55 Ford Crown Vic

The Ford Crown Victoria’s were lower and longer than any fixed roof cars that Ford had ever produced, and certainly one of the most attractive and rare post-war Fords. The quality is evident inside and out, and exclusivity is assured, since these rare Crown Vics were only produced in 1955 and 1956.

55 Ford Crown Vic interior

1959 Porsche 356A/1600 Super Convertible D

Before the onset of World War II in 1939, Ferdinand “Ferry” Porsche was developing three Type 64 cars for a Berlin to Rome automobile race in 1939, but the event was cancelled due to the hostilities in Europe. Not until after WWII would the next Porsche be built – a mid-engine tubular chassis 356 prototype called “No. 1”, which remains on display in Stuttgart to this day. This prototype has led to some debate as to the “first” Porsche automobile, but Porsche itself considers the steel-bodied 356 to be its first production model in 1950. Its reputation as a lightweight and nimble handling two-door sports car with a reliable powertrain was the key factor in the post-war resurgence that Porsche enjoyed for many years.

59 Porsche 356 right side

  • 1,582 cc four-cylinder 616/2 Super engine,
  • four-speed manual transaxle,
  • four-wheel independent suspension
  • and four-wheel hydraulic drum brakes; wheelbase: 82.7”


59 Porsche 356 engine

Little noticed at its inception, except for a small number of auto racing enthusiasts, the first 356s sold primarily in Austria and Germany. It took Porsche two years, starting with the first prototype in 1948, to manufacture the first 50 automobiles, but soon the 356 had gained some renown among enthusiasts on both sides of the Atlantic for its aerodynamics, handling, and excellent build quality. Porsche’s Class Win at Le Mans in 1951 was clearly a turning point in world recognition for the brand.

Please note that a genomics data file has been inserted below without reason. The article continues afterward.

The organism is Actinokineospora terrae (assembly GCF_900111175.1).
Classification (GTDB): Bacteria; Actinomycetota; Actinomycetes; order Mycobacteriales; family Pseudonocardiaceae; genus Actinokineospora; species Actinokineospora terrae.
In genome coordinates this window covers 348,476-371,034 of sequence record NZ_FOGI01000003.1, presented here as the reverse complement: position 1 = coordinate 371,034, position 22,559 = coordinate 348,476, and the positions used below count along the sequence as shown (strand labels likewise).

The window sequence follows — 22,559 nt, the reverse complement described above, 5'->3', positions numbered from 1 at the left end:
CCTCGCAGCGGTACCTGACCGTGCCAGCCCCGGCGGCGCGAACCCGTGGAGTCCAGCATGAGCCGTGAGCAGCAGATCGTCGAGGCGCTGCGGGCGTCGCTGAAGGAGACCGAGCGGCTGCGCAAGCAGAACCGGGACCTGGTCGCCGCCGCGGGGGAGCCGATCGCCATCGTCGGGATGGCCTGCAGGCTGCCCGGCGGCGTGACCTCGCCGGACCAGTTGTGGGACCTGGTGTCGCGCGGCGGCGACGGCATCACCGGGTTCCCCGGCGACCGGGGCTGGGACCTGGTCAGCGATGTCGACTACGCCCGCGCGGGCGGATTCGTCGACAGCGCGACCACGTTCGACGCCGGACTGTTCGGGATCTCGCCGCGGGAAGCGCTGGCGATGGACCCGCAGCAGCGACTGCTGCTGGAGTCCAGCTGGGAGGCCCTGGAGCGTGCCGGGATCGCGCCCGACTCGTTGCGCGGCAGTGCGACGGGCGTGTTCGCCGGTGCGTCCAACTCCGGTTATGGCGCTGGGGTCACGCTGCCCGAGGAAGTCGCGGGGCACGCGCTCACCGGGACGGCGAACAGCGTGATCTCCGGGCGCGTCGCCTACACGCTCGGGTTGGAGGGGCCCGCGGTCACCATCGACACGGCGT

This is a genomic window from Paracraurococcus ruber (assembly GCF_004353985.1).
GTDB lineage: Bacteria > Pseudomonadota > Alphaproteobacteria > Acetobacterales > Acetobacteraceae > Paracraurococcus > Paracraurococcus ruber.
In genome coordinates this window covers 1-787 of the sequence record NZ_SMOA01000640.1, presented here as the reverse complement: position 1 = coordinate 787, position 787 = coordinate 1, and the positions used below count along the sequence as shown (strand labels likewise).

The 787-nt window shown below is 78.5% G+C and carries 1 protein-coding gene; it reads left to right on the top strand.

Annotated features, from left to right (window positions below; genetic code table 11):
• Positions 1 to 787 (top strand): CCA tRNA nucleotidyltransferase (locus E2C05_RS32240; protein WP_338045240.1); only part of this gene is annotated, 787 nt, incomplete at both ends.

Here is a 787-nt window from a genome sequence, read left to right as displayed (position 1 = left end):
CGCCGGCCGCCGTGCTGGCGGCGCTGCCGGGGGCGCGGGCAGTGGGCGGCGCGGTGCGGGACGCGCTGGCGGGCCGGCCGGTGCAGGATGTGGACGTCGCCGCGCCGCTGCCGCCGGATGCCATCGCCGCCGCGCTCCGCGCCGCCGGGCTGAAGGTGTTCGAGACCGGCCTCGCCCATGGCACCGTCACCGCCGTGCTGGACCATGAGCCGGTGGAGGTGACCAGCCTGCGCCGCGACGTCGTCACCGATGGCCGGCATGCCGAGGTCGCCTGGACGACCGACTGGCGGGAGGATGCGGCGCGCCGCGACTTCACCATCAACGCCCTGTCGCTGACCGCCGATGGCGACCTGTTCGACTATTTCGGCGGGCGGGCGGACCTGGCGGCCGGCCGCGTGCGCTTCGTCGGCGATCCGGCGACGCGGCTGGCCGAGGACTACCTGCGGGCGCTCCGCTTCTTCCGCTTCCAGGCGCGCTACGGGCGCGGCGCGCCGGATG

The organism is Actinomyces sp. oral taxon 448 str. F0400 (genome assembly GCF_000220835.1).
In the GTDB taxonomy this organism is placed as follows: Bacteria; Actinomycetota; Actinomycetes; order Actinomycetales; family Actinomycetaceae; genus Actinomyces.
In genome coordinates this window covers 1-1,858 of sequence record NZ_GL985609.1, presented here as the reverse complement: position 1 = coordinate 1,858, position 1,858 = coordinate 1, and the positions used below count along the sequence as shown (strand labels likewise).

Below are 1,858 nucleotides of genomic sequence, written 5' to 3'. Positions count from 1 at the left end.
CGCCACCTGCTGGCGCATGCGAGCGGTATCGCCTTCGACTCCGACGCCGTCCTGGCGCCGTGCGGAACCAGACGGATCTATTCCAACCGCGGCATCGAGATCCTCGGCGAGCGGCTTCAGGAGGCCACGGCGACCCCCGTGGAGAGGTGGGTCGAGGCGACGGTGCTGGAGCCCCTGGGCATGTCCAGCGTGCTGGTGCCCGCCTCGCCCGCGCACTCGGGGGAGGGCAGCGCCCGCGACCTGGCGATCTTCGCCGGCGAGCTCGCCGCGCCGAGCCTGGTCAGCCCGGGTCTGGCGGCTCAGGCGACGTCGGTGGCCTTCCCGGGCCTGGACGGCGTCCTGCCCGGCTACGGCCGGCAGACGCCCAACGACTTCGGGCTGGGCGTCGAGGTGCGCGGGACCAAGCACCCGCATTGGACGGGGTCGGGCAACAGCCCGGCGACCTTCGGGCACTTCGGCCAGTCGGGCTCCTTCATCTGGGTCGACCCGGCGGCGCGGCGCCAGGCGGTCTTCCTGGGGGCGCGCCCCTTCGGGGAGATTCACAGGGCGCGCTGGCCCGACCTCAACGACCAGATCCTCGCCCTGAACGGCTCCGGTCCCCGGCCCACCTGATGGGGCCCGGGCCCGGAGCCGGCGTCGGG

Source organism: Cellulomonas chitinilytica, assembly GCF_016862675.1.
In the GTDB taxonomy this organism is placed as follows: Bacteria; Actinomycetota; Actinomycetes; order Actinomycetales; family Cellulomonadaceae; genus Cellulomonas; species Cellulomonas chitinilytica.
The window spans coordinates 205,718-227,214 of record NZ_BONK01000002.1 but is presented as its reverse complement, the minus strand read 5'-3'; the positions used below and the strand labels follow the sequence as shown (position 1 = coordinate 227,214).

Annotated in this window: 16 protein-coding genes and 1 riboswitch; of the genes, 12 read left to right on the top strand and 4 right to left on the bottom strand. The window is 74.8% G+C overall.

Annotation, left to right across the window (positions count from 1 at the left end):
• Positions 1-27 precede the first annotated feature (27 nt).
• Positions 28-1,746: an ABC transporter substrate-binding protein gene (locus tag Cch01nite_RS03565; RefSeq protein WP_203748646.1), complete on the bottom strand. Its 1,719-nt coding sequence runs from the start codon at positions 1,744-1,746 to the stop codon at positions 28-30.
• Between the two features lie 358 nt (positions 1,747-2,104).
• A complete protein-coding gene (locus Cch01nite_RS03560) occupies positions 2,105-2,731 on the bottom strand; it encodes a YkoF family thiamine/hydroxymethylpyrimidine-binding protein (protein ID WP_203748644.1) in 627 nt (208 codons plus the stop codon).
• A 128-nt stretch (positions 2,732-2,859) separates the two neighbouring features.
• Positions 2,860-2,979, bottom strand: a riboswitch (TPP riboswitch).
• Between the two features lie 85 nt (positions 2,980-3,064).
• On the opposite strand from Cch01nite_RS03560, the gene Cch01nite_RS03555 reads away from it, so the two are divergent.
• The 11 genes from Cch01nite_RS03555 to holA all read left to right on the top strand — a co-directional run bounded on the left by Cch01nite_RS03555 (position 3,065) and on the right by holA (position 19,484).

59 Porsche 356 driver side

By 1956, the 356 in all forms had been continually developed into one of the world’s most respected sports cars. This feat was quite remarkable considering that Porsche as a company was only celebrating its eighth anniversary. The evolution of the Porsche 356 was swift and further impelled not only by Porsche’s drive for technical improvement but also commercial success. By 1958 the Speedster model was four years old and sales were declining. Porsche realized that significant improvements were necessary to attract buyers, despite the market for a “weekend racer”. The Porsche 356A Convertible D was the replacement in 1959, and with Reutter coachworks straining to keep up with the demand, Porsche contracted with the Drauz Company in Heilbronn to manufacture the bodies for the Convertible D (the “D” stood for Karosseriewerke Drauz KG).